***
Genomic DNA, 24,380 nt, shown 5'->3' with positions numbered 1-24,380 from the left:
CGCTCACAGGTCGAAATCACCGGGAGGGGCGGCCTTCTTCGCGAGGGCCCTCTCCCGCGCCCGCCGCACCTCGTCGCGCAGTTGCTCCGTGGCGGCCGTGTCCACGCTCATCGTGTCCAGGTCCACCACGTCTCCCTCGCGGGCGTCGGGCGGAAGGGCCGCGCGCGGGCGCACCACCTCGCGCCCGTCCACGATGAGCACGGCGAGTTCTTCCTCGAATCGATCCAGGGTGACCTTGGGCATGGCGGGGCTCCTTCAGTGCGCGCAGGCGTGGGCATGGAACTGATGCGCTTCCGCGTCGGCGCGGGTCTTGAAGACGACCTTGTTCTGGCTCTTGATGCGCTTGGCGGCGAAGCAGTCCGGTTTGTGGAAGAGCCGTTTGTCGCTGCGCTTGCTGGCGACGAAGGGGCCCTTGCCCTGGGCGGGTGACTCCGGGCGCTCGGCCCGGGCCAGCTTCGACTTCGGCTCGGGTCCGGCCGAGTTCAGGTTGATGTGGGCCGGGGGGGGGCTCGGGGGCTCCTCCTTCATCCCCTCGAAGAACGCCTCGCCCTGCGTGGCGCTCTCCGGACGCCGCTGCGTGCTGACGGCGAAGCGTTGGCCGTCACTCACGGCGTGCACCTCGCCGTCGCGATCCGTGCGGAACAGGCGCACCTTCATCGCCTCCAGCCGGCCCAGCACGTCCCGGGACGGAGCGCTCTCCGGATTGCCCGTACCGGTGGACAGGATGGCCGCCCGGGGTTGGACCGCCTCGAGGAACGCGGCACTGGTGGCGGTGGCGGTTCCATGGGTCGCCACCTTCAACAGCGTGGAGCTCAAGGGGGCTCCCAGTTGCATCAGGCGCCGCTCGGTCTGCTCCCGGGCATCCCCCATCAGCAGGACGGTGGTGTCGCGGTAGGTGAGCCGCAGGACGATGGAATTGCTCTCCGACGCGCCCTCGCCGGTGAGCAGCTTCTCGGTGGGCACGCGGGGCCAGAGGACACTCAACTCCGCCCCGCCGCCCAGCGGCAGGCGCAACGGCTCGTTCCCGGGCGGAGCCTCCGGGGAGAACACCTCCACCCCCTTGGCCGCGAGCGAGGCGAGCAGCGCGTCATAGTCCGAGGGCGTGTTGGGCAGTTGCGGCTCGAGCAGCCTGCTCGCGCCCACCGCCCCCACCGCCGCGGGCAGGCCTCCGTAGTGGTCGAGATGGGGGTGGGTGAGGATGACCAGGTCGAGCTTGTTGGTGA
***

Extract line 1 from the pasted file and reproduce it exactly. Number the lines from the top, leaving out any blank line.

Genomic DNA, 24,380 nt, shown 5'->3' with positions numbered 1-24,380 from the left: